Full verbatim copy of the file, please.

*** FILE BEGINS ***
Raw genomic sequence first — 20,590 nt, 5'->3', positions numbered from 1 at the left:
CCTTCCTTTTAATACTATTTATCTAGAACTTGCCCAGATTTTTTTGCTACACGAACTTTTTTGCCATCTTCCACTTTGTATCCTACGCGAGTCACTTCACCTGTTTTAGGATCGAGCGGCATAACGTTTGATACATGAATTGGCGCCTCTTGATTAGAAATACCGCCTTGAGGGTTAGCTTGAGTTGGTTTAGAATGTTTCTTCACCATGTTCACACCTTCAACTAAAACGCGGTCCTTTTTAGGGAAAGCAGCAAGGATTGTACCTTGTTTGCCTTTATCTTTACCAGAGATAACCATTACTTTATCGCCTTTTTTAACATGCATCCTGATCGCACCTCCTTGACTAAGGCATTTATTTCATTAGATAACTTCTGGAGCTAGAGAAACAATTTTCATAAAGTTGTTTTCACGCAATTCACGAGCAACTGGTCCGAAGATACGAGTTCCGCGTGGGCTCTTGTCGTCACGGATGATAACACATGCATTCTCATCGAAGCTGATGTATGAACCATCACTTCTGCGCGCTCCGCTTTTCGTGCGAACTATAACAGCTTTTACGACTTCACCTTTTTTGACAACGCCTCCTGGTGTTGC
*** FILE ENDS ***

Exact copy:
Raw genomic sequence first — 20,590 nt, 5'->3', positions numbered from 1 at the left:
CCTTCCTTTTAATACTATTTATCTAGAACTTGCCCAGATTTTTTTGCTACACGAACTTTTTTGCCATCTTCCACTTTGTATCCTACGCGAGTCACTTCACCTGTTTTAGGATCGAGCGGCATAACGTTTGATACATGAATTGGCGCCTCTTGATTAGAAATACCGCCTTGAGGGTTAGCTTGAGTTGGTTTAGAATGTTTCTTCACCATGTTCACACCTTCAACTAAAACGCGGTCCTTTTTAGGGAAAGCAGCAAGGATTGTACCTTGTTTGCCTTTATCTTTACCAGAGATAACCATTACTTTATCGCCTTTTTTAACATGCATCCTGATCGCACCTCCTTGACTAAGGCATTTATTTCATTAGATAACTTCTGGAGCTAGAGAAACAATTTTCATAAAGTTGTTTTCACGCAATTCACGAGCAACTGGTCCGAAGATACGAGTTCCGCGTGGGCTCTTGTCGTCACGGATGATAACACATGCATTCTCATCGAAGCTGATGTATGAACCATCACTTCTGCGCGCTCCGCTTTTCGTGCGAACTATAACAGCTTTTACGACTTCACCTTTTTTGACAACGCCTCCTGGTGTTGC